Yale Athletics

In its last road trip of the season, the Yale volleyball team (17–4, 11–1 Ivy) swept both Harvard (5–7, 10–11) and Dartmouth (5–7, 10–13), extending their winning streak to nine games — their longest winning streak since 2012, when they won a remarkable 15-straight matches.

Following a bitter loss to Princeton just over a month ago, the Elis rebounded in astounding fashion last week and have been the dominant force in the Ancient Eight ever since. Yale has been especially impressive at home, having only lost two sets in John J. Lee Amphitheater this season. But the Bulldogs have also been dominant forces on the road — they cemented their fifth and sixth away wins in commanding fashion this past weekend. Still, envisioning an ever stronger team, Yale head coach Erin Appleman hopes that her squad will continue to improve.

“We always talk about continuing to get better, and in both matches this weekend, there were things that we [could have been] better at,” Appleman said. “So we’ll focus on ourselves a lot next week and … on the things we can do to get better … We have a lot of personnel, and there’s been ups and downs to different people’s play, so we’re just trying to focus on being at the same level all the time.”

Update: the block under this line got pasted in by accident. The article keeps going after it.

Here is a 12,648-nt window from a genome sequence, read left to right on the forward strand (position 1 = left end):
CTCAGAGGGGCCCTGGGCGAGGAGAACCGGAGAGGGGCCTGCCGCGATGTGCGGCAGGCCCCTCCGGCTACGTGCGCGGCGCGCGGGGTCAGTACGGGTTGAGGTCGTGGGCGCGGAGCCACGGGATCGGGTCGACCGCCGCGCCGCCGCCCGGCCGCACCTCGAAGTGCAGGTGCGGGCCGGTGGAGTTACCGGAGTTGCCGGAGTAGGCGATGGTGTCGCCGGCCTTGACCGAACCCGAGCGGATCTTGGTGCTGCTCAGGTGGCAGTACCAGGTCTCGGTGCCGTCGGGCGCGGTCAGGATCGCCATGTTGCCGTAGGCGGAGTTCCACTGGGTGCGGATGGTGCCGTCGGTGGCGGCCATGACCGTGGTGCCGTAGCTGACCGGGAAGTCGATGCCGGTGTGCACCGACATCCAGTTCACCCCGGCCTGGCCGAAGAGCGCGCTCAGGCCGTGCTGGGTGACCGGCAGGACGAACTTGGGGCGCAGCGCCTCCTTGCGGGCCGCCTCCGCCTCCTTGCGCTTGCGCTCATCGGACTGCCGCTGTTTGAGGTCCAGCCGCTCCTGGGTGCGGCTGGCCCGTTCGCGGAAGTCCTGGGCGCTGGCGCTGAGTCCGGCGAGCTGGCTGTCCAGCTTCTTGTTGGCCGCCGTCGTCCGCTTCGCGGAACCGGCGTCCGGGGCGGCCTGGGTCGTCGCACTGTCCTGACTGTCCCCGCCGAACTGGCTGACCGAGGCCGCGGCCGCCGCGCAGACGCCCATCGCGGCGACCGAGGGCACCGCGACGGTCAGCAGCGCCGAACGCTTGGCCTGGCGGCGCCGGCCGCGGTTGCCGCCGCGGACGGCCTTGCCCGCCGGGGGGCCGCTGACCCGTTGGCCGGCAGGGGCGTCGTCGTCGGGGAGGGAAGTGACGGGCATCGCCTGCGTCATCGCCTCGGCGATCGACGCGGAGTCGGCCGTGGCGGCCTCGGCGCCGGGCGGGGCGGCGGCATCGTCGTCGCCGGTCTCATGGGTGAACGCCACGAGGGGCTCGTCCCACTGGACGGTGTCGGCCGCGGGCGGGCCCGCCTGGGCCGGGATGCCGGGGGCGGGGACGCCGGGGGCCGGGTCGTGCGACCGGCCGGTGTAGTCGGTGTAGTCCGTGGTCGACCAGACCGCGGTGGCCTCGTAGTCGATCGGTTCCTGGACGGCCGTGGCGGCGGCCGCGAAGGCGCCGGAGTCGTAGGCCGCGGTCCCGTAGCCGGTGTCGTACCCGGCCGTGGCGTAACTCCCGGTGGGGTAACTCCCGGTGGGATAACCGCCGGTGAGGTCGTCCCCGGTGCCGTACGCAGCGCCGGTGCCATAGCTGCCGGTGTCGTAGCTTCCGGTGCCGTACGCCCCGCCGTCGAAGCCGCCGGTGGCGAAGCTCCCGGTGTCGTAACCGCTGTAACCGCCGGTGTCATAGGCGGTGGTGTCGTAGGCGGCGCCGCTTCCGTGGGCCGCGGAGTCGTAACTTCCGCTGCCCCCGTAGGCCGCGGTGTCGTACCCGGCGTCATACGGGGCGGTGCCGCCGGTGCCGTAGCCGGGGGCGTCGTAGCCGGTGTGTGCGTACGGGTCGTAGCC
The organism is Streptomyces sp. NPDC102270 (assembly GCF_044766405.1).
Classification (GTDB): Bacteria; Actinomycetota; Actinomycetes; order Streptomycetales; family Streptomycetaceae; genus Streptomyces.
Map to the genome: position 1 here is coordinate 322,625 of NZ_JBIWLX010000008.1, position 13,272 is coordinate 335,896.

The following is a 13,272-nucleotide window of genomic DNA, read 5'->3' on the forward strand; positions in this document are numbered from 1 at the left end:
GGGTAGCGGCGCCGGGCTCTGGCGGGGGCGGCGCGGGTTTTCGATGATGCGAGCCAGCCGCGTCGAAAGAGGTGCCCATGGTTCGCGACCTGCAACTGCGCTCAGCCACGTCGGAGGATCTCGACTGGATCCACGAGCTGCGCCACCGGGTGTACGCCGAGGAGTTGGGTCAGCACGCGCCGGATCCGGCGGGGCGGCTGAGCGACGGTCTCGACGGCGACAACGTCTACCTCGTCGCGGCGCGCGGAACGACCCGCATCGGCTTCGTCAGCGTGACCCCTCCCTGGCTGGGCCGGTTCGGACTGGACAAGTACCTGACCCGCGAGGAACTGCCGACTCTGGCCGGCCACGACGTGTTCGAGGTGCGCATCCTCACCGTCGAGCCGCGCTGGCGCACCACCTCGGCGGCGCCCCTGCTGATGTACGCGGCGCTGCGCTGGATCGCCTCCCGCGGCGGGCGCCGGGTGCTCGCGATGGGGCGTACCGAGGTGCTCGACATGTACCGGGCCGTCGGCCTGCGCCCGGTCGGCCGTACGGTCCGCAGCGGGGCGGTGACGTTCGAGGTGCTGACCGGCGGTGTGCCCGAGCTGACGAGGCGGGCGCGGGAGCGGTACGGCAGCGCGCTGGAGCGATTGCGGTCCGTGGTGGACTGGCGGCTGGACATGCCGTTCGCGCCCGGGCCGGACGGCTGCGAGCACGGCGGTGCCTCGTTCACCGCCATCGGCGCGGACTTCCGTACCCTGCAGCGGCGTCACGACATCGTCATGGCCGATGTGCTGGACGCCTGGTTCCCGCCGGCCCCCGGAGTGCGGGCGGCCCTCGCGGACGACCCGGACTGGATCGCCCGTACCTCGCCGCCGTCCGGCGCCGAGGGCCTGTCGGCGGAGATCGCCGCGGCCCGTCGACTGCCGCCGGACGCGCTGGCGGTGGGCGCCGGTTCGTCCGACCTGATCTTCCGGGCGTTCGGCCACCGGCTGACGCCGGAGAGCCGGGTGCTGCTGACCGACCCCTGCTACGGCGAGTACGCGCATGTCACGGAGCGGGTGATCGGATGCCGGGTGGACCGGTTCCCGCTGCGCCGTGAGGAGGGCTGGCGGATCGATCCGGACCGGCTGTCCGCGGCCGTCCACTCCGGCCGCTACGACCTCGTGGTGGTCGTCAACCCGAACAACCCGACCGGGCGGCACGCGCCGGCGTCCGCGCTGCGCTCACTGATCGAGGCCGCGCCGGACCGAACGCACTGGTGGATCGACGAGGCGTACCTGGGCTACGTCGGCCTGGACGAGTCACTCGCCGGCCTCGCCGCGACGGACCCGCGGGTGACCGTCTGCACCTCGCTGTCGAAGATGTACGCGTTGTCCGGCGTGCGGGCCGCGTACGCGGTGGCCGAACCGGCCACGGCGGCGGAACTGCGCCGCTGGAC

In their first match of the weekend, the Bulldogs faced a Harvard team fighting to overcome the absence of starting setter Bella Almanza, who had to sit the game out due to injury. Despite the disadvantage, the Crimson nevertheless presented a challenge to the Elis. During the early stages of the game, Harvard matched the Bulldogs’ energy, and the first half of the starting set saw nine tied scorelines. But the Crimson ultimately struggled to stifle the Yale effort. The Elis took the first set by a score of 25–18 after a series of runs.

Unlike the first frame, the Bulldogs put Harvard away early in the second set. Despite hitting a mediocre .156 in the frame, the Elis capitalized on tough serving and a string of Crimson errors to leave Harvard clambering for momentum. Libero and captain Kate Swanson ’19 went on a seven-point serving run early in the set and was also pivotal in maximizing Yale’s opportunities at the net by passing with her usual remarkable consistency. The Elis finished off the Crimson in the second frame by an eight-point margin.

“We started out a little shaky [in the match],” Yale associate coach Kevin Laseau said. “We had a couple of bad decisions and mistakes that let Harvard back into it, but overall we stayed steady and were able to correct some of our earlier ‘goof-ups.’”

In the Bulldogs’ third-set triumph over Harvard, setter Franny Arnautou ’20 shined, putting up an other-worldly 19 assists. Arnautou contributed 44 assists on the day — the most in three sets by any setter in the Ivy League this season.

Six of Arnautou’s assists in the third frame went to outside hitter Kelley Wirth ’19, who hit with a remarkable .387 efficiency in the match and registered three block assists along the way. Though Harvard continued to compete with resilience, the Elis stunted the effort, winning the final frame 25–20.